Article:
22 March 2018
I just bought four pair of some nifty Celestron 8x21s for an incredible $12 each! They are compact and very light weight. The eye relief is great, and while they ain’t Swarovskis, they do the job just fine. And best of all, I don’t worry about losing them or getting them scratched. My advice is to buy a bunch and keep them in every car, backpack, etc.
I did just what Paul Saffo suggested. I got me a couple of these. They are small mini-binocs about 6 inches square — the size of your palm. They are as sharp as my other mid-price pairs, but much handier. I really like them. And for $12 (the current price is $18), they are unbeatable.
This is a Cool Tools Favorite from 2003
Earlier comments from original review:
Submitted on 2008/12/29 at 9:02 pm
A couple of observations. First, the links above both lead to the same model but they both look much different from the picture above. Second, the price is now $17.90 (You Save $-2.95) at the links given. Love that negative savings. ;-) Try getting them directly from Celestron for $12.95:
Submitted on 2009/04/13 at 11:33 am
These are some of the nicest mini-binoculars I’ve used. The price is right – currently $16.99 from Celestron. They are very light weight, extremely compact, with decent optics. I recommend them for the trail since they are so light.
Submitted on 2008/11/22 at 7:13 am
KK: the link isn’t working. I went to the site and could only find the Celestron “Up Close” 8×21 for a similar price……. http://www.sh0rten.com/1wg0puaopft/
Submitted on 2008/11/22 at 10:32 am
I’ve updated the link. Thanks for letting us know!
Editor, Cool Tools
Submitted on 2010/03/22 at 5:56 pm
I bought three pair of these based on these reviews. The binoculars are fine, but I wouldn’t recommend getting them from Celestron. They use Shopatron for fulfillment; my binoculars took nearly three weeks to reach me. Celestron isn’t at all helpful; once the order is placed you see a notice saying that the order cannot be changed or canceled. Two weeks later I was unable to find anyone who was willing to take responsibility for finding out what was going on with my order (“we don’t have anything to do with fulfillment”), and it was nearly another week before it finally showed up. — editors)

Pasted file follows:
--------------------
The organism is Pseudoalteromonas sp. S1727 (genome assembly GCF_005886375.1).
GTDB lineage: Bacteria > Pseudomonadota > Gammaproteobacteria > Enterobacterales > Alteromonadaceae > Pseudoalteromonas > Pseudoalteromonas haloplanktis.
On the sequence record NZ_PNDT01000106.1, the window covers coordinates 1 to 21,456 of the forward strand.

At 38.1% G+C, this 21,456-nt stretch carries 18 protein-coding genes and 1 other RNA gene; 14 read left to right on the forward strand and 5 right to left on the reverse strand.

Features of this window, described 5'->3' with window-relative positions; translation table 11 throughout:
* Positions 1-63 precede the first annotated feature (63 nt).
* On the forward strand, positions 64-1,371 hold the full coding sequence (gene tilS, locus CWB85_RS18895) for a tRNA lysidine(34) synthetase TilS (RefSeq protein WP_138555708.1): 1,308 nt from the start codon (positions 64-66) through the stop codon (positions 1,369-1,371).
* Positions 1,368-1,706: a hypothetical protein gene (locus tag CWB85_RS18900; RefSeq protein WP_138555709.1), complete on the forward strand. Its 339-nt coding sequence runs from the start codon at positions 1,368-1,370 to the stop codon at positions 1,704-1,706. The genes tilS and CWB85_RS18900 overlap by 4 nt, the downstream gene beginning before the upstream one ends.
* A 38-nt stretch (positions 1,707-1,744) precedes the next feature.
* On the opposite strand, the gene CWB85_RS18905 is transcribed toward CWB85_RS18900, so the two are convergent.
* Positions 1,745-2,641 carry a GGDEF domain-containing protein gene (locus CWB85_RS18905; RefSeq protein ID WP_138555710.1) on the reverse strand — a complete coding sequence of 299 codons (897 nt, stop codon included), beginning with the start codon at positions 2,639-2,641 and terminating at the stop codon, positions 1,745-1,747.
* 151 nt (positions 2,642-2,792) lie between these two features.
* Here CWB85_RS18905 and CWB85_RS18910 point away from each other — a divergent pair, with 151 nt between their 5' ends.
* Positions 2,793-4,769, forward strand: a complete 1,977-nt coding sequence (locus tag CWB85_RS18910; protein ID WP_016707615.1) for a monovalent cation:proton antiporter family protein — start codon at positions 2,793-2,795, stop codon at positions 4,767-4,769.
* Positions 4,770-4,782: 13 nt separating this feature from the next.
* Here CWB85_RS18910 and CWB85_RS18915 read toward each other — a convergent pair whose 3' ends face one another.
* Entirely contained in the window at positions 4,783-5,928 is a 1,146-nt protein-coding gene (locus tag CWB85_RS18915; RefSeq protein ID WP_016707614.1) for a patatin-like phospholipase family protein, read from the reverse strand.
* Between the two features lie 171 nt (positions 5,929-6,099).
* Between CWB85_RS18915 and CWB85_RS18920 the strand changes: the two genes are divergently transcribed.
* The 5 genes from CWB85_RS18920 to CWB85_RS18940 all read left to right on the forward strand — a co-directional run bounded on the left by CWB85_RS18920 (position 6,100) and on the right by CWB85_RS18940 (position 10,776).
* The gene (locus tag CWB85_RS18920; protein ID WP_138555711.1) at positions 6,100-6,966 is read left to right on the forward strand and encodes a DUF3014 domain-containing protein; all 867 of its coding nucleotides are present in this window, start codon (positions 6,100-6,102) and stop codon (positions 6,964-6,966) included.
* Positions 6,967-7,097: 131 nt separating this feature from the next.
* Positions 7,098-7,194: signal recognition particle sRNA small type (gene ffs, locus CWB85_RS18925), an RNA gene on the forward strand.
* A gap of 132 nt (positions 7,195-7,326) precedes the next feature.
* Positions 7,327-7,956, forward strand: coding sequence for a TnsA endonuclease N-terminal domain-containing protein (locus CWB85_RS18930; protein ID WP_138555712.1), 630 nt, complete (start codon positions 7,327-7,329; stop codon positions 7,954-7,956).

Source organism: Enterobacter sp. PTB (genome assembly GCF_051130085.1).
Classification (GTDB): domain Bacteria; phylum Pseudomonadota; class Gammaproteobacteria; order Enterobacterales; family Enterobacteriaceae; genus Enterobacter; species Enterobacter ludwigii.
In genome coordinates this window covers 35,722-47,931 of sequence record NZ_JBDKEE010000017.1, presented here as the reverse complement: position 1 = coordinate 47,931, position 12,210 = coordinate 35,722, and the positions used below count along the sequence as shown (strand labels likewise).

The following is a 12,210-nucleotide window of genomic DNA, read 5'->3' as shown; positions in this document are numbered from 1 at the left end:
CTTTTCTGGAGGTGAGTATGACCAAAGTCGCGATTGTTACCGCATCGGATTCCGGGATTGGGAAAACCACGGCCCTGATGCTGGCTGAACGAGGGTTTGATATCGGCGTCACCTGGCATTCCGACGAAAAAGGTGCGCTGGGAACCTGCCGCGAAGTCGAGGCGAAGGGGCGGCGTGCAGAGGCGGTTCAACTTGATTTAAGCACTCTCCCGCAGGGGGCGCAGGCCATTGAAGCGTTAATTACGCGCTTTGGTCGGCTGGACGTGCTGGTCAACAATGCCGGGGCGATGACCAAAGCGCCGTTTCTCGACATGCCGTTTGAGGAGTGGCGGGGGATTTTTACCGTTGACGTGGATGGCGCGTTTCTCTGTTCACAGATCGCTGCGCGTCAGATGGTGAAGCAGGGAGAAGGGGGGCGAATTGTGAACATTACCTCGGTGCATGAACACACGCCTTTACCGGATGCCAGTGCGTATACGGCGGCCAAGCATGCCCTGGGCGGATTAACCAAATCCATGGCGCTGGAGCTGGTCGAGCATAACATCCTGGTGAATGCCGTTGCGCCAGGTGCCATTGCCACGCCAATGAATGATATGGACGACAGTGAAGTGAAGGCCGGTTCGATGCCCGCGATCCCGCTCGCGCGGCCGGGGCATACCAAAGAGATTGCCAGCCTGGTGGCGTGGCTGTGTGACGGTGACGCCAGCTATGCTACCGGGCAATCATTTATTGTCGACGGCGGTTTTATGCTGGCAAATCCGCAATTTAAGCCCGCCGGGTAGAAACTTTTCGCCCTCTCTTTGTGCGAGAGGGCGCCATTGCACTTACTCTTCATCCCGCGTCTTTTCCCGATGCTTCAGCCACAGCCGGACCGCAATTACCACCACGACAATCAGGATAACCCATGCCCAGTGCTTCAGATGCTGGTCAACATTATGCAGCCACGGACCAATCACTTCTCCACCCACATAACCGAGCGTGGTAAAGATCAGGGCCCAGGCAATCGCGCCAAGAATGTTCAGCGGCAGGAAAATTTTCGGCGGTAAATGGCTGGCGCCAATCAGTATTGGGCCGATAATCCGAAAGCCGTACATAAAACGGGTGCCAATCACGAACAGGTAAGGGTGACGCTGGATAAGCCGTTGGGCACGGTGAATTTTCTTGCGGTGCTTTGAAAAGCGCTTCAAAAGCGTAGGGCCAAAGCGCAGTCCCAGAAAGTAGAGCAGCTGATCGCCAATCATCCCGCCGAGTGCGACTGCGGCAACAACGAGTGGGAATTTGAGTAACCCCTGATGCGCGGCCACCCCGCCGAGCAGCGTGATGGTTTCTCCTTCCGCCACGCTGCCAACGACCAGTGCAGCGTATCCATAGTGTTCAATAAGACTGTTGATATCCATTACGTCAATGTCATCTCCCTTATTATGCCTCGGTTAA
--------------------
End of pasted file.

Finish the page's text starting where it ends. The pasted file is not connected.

22 March 2018
Open or close garage door without a key or remote
If you have a motorized garage door opener, you may know the frustration of not being able to get in because you don’t have the remote handy. The keyless entry solves this problem by permanently mounting a remote with PIN pad near the entry. There are a wide range of models to match different systems but they all do basically the same thing. After you screw it to the door frame, you sync to the opener and program in a code. We find this incredibly convenient and it also makes it easy for the kids to take their bikes in and out to school.03/22/18
21 March 2018
Low-cost, keychain-friendly multitool
I’m a scientist, I don’t need to carry an EDC knife with a tactical blade and one handed spring assist opening. But a handy little (closed length: 2.25″) keychain knife with screwdrivers on it is a great tool to have. I have had my Gerber Curve multitool ($10) on my keychain for years. It has everything you need, a small blade, phillips and straight screwdrivers and a file. I have actually added one to my bike bag and my photo bag as it is just that handy.03/21/18
21 March 2018
Maker Update: Automatic Dice Spinner, Desktop CT Scanner, and Powering a Raspberry Pi From Lithium Iron Phosphate
The best maker projects and tools of the week
This week on Maker Update, an automatic dice spinner, a desktop CT scanner, and powering your Raspberry Pi from lithium iron phosphate. This week’s Cool Tool is the Krink K-70 Permanent Ink Marker.
20 March 2018
$11 for 1000 feet of non-adhesive plastic film
Let’s talk about stretch wrap. $11 on Amazon got me 1,000 feet of this stuff — but what’s it good for? I’ll tell you what I use it for, and if you want to pick some up for yourself, using the link in the description helps support my videos and the Cool Tools blog.